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Every time go have Yum Cha, I have to order Lo Bak Go (Turnip Cake). It’s been a favourite of mine ever since I was young . Since I seldom have Yum Cha now, I thought what a perfect opportunity to make my favourite Yum Cha dish. I have found a lovely recipe from Saucy Spatula that has amazing Cantonese/Hong Kong recipes which I’ve tweaked slightly to my liking.

Turnip Cake (Lo Bak Ko) – Adapted from Saucy Spatula

Preparation time: 40 mins
Cooking time: 1 hour 50 mins
Total time: 2 hours 30 mins

Ingredients
1 3/4 cup of rice flour
1.5 kg of daikon, finely grated
3 tbsp of dried shrimp, diced
1 cup, 4 small Chinese sausages, diced
1/4 tsp black pepper
1/4 tsp white pepper
1 tsp sugar
1 tsp salt
1 tsp soy sauce
1 cup daikon liquid/water

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Method
1. Soak the dried shrimp in warm water for about 10 minutes or until soften, then discard the water and dice.

2. Dice the Chinese sausage.

3. Wash, and cut both ends of the daikon, then peel.

4. Finely grate the daikons.

5. Cook the Chinese sausage then toss in the dried shrimp, stir-fry for about 10 minutes until golden brown and set aside.

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6. In a large wok, add in the grated daikon and fry for around 20 minutes and drain off as much liquid as possible and save it for later use. If your daikon does not release much liquid, top it up with water.

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7. Combine the rice flour, black pepper, white pepper, sugar, salt and soy sauce with the saved liquid/water until the flour is dissolved and all other ingredients are well mixed together.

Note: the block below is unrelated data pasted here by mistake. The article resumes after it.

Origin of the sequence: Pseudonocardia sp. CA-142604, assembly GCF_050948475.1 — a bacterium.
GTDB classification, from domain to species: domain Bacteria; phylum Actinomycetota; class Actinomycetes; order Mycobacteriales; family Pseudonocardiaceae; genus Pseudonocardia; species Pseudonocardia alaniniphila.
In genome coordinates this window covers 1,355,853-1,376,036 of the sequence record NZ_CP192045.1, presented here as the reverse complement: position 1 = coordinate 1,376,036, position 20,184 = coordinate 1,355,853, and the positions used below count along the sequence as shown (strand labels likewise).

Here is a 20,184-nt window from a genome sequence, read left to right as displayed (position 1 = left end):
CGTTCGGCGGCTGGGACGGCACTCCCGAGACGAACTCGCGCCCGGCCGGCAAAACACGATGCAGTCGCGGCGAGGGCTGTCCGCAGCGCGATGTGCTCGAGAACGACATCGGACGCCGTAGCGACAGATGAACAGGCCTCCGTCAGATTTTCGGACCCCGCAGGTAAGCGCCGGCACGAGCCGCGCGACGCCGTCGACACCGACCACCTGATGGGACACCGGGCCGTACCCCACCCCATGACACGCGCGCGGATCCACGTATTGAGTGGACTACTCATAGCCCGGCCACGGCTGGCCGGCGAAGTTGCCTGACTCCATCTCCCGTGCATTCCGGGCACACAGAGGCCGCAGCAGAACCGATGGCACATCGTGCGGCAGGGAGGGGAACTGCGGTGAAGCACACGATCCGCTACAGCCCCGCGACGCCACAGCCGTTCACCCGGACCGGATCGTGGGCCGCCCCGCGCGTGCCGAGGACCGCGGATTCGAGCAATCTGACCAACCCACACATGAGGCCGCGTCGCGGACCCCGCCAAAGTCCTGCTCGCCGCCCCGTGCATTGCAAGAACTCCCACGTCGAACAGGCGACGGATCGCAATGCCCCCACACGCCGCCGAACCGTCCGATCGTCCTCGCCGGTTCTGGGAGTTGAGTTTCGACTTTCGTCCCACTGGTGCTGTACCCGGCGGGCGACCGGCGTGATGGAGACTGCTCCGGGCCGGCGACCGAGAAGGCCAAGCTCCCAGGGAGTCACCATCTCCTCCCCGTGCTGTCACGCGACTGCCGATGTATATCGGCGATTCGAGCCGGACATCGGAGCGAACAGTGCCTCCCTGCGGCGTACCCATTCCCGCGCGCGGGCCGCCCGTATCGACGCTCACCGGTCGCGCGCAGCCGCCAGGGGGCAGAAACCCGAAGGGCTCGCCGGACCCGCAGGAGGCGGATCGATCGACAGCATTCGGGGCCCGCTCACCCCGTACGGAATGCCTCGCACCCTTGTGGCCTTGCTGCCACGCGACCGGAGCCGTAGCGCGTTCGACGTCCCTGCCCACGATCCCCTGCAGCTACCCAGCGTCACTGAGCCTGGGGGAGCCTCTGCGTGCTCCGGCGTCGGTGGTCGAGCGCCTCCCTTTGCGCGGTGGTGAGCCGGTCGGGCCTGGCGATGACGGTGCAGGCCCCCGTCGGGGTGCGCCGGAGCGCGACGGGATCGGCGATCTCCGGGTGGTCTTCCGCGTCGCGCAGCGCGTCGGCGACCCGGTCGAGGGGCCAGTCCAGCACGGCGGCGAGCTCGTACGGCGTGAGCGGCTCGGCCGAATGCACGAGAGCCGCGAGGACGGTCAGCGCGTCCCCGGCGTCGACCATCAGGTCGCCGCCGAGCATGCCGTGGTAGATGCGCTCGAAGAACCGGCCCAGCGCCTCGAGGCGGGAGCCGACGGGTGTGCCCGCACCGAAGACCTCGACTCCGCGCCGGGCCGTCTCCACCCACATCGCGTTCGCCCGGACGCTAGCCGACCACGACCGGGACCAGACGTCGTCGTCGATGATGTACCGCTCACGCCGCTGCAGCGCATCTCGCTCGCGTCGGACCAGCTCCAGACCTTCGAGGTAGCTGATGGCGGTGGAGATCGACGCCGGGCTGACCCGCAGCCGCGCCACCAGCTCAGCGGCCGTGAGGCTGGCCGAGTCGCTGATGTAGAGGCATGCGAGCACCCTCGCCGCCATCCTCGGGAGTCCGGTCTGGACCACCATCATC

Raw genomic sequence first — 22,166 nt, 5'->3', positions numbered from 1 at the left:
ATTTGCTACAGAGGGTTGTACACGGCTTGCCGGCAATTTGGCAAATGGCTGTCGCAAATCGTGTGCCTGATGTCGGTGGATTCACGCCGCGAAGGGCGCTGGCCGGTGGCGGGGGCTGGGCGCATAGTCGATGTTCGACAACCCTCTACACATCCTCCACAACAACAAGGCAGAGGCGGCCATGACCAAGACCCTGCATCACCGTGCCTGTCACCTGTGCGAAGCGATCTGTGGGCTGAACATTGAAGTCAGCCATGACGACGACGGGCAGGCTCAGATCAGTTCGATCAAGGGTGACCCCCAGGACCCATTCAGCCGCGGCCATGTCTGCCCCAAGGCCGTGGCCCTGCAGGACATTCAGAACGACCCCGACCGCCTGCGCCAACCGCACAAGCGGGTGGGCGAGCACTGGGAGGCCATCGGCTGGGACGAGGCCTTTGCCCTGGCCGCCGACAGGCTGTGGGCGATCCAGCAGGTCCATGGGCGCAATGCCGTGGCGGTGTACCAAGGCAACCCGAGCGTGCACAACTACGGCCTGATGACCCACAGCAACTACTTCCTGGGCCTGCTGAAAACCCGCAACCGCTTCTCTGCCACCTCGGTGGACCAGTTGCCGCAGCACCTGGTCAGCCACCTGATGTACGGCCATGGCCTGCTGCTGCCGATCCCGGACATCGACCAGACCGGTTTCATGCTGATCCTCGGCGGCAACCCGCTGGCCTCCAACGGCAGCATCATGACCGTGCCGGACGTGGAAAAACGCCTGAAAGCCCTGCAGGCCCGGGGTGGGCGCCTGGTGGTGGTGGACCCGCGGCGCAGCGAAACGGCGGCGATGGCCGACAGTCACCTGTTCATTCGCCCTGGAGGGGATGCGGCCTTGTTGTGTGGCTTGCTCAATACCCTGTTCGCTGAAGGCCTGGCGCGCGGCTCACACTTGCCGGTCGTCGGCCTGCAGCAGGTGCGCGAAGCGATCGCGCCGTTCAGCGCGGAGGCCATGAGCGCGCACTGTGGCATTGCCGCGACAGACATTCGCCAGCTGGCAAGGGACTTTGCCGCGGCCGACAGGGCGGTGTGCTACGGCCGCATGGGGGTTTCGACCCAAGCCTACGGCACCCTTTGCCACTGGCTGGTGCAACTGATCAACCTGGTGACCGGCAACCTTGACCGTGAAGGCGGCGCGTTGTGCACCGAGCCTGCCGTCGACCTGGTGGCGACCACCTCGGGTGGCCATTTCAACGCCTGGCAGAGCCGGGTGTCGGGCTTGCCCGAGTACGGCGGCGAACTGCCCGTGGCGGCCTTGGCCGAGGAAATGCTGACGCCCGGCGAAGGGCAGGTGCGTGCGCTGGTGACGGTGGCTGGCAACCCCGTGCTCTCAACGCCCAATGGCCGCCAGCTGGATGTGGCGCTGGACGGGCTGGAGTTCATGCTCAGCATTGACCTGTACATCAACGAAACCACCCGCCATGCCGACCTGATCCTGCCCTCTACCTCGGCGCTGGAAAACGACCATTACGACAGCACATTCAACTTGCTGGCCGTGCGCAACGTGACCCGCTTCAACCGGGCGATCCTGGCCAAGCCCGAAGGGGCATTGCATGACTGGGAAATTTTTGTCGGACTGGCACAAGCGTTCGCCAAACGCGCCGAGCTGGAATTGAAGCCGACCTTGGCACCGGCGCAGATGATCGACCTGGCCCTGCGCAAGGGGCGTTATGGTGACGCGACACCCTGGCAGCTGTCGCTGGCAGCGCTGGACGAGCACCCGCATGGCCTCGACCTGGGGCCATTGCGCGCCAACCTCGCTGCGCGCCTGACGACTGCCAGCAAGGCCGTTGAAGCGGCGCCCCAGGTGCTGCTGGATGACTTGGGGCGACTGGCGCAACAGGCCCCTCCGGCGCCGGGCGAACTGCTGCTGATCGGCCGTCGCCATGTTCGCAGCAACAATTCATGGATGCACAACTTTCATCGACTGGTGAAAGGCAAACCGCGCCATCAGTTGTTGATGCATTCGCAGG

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8. Add in the Chinese sausage and dried shrimp to the daikon and mix well.

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9. Add in the rice flour mixture to the daikon batter and keep stirring to combine. After the daikon batter is mixed, the mixture should be “doughy” and dense.IMG_7946-1IMG_7957-1
10. Steam the batter for an hour in a heat-proof container. Make sure that it can fit in a wok with the lid on.

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11. After an hour, the Turnip Cake is done. Let it cool and the cake will become more firm.

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12. Place in the fridge overnight. To cook, make 1.5 cm slices and pan-fry until golden brown on both sides.

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Turnip Cake (Lo Bak Go)
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Rating: 5
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Popular Cantonese Yum Cha/Dim Sum dish made of shredded daikon and rice flour. When served fresh from the pan, it has a lovely fried radish aroma that you cannot mistake.
Servings Prep Time
10people 40minutes
Cook Time Passive Time
2hours 2.5hours
Servings Prep Time
10people 40minutes
Cook Time Passive Time
2hours 2.5hours
Turnip Cake (Lo Bak Go)
  • 1
  • 2
  • 3
  • 4
  • 5
Votes: 1
Rating: 5
You:
Rate this recipe!
Popular Cantonese Yum Cha/Dim Sum dish made of shredded daikon and rice flour. When served fresh from the pan, it has a lovely fried radish aroma that you cannot mistake.
Servings Prep Time
10people 40minutes
Cook Time Passive Time
2hours 2.5hours
Servings Prep Time
10people 40minutes
Cook Time Passive Time
2hours 2.5hours
Ingredients
  • 1 3/4cup Rice FlourSifted
  • 1.5kg DaikonFinely Grated
  • 3tbsp Dried ShrimpDiced
  • 1cup Chinese SausagesDiced
  • 1/4tsp Black Pepper
  • 1/4tsp White Pepper
  • 1tsp Sugar
  • 1tsp Salt
  • 1tsp Soy Sauce
  • 1cup Daikon Liquid/Water
Servings: people
Units: